Egypt's economic reform meets unprecedented wave of labor resistance
This week, tax collectors went on strike, adding to growing labor unrest that threatens to unleash a 'social explosion' against Mubarak's regime.
The first time the 27,000 employees at Misr Mahallah Spinning and Weaving factory went on strike, it was with the feeling of a doomed effort that they nevertheless had to make.Skip to next paragraph
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After all, independent labor activity is illegal in Egypt and in the 1980s the government had called out the troops on striking workers, killing scores.
Then the unexpected happened.
With dozens of other factories going on strike around the same time late last year – pressing similar demands to those at Mahallah – they won.
Government officials caved in to most of their demands in the hopes, analysts say, that it would stave off the emergence of a politicized labor movement at a time when the regime of President Hosni Mubarak was taking a beating from the domestic press and a more assertive Muslim Brotherhood, the country's most popular opposition movement.
"The government is worried about a social explosion," says Mustafa Basyouni, the labor correspondent for Al Dustour, an Egyptian daily. "When the government saw solidarity strikes popping up, that pushed the scales in favor of accommodation."
If that was in fact the intention, it failed. In the past year, Egypt has seen an unprecedented wave of strikes, sit-ins, and demonstrations at its factories – at least 300 of them involving well over 150,000 workers, amounting to what labor historian Joel Beinin calls the "biggest mass movement in Egypt" since the 1950s.
The workers at Mahallah went on strike again in September and again wrung concessions out of a skittish government.
This week, it's Egyptian tax collectors who are striking, complaining that they can't live on salaries of about 350 pounds ($60) a month. About 55,000 tax collectors walked off the job, and Tuesday, when about 500 of them sought to march on the Cabinet building in central Cairo, they were blocked by riot police.
Inspired by that strike, workers at the government's Ministry of Health have also threatened to walk out.
Egypt's labor unrest can be tied to the liberal economic policies of a wing of Mr. Mubarak's ruling National Democratic Party (NDP) that is led by the president's son, Gamal. He is a former banker who at the moment looks the likeliest candidate to succeed the elderly ruler.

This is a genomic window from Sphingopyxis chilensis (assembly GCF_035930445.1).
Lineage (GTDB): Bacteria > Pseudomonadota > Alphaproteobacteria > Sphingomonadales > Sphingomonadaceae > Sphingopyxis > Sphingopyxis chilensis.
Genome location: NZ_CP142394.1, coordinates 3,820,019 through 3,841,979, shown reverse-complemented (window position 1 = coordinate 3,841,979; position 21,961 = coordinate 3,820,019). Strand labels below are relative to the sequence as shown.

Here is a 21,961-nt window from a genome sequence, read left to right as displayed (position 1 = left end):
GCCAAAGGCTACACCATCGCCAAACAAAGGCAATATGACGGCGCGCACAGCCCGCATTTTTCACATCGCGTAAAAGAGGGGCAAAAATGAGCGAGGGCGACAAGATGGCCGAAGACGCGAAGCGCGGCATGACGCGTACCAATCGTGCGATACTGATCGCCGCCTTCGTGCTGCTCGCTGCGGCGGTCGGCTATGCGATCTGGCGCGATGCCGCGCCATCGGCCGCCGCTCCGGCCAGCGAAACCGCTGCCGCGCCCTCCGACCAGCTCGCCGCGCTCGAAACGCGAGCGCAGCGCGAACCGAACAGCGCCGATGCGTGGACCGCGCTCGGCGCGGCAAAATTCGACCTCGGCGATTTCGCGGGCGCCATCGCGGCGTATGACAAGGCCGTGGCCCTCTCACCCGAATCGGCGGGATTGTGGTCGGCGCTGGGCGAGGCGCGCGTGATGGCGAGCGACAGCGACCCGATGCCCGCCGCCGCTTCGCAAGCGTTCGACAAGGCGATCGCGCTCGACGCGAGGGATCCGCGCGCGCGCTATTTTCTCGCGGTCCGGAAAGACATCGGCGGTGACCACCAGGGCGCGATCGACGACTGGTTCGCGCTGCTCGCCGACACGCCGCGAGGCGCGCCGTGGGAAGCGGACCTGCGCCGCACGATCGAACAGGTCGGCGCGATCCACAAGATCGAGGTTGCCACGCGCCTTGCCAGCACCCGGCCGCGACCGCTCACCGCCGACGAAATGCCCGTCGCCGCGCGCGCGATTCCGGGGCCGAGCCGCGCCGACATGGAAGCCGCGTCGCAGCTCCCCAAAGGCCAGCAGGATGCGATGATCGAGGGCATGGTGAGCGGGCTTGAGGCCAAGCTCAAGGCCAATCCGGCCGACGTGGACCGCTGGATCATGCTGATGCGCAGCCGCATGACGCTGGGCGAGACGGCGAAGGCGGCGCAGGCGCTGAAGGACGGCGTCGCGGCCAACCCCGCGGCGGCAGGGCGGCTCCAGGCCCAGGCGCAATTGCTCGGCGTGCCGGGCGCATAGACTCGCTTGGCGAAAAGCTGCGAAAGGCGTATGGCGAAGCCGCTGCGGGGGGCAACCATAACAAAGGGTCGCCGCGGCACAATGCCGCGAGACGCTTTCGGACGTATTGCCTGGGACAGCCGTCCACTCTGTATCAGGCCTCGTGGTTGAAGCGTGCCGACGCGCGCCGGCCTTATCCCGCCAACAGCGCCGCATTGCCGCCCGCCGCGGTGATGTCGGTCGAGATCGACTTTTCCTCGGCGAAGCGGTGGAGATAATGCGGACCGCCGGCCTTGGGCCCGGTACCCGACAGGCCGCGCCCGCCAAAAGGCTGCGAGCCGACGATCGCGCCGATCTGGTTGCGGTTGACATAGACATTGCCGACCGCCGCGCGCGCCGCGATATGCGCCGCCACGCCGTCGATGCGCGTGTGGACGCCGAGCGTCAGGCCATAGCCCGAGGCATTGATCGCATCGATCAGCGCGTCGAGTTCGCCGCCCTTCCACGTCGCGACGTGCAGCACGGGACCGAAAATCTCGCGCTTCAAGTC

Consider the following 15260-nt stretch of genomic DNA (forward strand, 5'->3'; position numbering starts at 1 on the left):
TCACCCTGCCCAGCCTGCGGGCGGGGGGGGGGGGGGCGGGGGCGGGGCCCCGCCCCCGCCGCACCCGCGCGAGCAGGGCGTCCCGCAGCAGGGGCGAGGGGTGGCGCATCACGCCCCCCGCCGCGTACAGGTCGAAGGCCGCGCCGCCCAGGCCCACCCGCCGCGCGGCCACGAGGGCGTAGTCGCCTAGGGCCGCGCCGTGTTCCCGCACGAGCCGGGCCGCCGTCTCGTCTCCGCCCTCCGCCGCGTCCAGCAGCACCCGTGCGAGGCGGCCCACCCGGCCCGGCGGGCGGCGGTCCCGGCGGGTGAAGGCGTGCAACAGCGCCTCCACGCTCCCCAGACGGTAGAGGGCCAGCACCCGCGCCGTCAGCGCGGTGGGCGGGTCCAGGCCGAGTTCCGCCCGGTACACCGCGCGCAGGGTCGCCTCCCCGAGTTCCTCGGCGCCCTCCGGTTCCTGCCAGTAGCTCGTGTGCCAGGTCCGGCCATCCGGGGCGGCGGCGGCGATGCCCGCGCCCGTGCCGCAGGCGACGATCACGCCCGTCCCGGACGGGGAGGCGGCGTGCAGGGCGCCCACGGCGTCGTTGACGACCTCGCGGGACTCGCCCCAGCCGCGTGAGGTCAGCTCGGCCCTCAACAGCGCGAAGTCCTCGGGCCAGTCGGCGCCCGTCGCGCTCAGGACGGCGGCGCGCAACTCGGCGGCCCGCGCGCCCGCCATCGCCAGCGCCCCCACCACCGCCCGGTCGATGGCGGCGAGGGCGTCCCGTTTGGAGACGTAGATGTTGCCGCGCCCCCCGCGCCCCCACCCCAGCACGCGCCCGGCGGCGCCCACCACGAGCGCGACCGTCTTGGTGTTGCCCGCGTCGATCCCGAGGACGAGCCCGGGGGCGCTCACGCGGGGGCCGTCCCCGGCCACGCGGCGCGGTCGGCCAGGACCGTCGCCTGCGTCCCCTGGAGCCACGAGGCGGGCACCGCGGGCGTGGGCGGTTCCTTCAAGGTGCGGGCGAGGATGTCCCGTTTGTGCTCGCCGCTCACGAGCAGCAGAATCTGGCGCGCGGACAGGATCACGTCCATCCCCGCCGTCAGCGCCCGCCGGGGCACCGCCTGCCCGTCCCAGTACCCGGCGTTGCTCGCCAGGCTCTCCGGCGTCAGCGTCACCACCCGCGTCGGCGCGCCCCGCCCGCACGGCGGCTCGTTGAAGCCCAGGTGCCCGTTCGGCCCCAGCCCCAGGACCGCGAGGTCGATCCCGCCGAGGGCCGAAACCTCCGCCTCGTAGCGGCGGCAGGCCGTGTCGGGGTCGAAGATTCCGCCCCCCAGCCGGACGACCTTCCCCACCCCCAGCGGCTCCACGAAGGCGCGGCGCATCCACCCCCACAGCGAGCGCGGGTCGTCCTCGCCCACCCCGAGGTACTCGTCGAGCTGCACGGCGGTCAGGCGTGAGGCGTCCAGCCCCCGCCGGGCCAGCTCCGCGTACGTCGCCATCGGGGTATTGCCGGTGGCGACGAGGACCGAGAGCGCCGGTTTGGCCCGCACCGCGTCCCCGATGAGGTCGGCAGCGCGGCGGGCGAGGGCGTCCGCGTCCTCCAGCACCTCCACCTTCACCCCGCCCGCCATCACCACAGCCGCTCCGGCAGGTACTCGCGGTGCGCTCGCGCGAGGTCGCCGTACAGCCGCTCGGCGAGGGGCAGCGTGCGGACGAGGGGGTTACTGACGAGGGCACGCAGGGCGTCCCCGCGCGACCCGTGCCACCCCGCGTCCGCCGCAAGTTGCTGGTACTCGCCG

Under the stewardship of an economic team seeking to throw off Egypt's Arab socialist past in favor of free market economic policies favored by the International Monetary Fund, Egypt's stock and property markets have boomed and dozens of state companies have been sold to private investors. Foreign investment in Egypt tripled last year to $6 billion.
But the country's economic recovery has been a jobless one, with stagnant wages falling well behind double-digit inflation rates and workers feeling squeezed by layoffs at both government and private factories as the government seeks to cut the dead wood from the national economy.
For average workers, there has been precious little of the trickledown that the government promised would be the fruit of economic reform, and patience appears to be wearing thin.
Mohammed Kamel al-Sayyid, a political science professor at the American University in Cairo, says the country's labor unrest could, over the long term, prove one of the greatest threats to the stability of the system, as a generation of Egyptians brought up to count on government jobs for life confront a new reality.
"This unprecedented wave of worker strikes certainly seems connected to the government's liberalization policies," he says. "I'm not saying there's going to be a revolution, but there's this ongoing process of deterioration in public trust. How many cops do you have to put on the streets to counter all this public frustration?"